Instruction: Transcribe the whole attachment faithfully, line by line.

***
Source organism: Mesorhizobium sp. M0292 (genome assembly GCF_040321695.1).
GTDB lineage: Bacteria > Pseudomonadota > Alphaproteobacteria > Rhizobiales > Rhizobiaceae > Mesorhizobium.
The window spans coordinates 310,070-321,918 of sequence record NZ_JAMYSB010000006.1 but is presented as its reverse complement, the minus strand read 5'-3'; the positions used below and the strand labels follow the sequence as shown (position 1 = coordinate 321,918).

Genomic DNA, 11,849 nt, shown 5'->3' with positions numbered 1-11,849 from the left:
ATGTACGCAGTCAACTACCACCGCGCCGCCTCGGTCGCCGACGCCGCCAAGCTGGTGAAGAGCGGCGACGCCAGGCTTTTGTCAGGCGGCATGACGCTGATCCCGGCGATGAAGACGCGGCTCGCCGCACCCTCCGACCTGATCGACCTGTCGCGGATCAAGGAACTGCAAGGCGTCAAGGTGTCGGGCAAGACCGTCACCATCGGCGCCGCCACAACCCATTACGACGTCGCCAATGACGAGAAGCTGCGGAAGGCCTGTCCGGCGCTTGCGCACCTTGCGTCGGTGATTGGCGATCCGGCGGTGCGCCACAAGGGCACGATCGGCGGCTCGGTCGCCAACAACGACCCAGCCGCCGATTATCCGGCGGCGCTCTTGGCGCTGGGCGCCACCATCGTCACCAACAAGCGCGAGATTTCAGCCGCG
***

Source organism: Mesorhizobium sp. M0292 (genome assembly GCF_040321695.1).
GTDB lineage: Bacteria > Pseudomonadota > Alphaproteobacteria > Rhizobiales > Rhizobiaceae > Mesorhizobium.
The window spans coordinates 310,070-321,918 of sequence record NZ_JAMYSB010000006.1 but is presented as its reverse complement, the minus strand read 5'-3'; the positions used below and the strand labels follow the sequence as shown (position 1 = coordinate 321,918).

Genomic DNA, 11,849 nt, shown 5'->3' with positions numbered 1-11,849 from the left:
ATGTACGCAGTCAACTACCACCGCGCCGCCTCGGTCGCCGACGCCGCCAAGCTGGTGAAGAGCGGCGACGCCAGGCTTTTGTCAGGCGGCATGACGCTGATCCCGGCGATGAAGACGCGGCTCGCCGCACCCTCCGACCTGATCGACCTGTCGCGGATCAAGGAACTGCAAGGCGTCAAGGTGTCGGGCAAGACCGTCACCATCGGCGCCGCCACAACCCATTACGACGTCGCCAATGACGAGAAGCTGCGGAAGGCCTGTCCGGCGCTTGCGCACCTTGCGTCGGTGATTGGCGATCCGGCGGTGCGCCACAAGGGCACGATCGGCGGCTCGGTCGCCAACAACGACCCAGCCGCCGATTATCCGGCGGCGCTCTTGGCGCTGGGCGCCACCATCGTCACCAACAAGCGCGAGATTTCAGCCGCG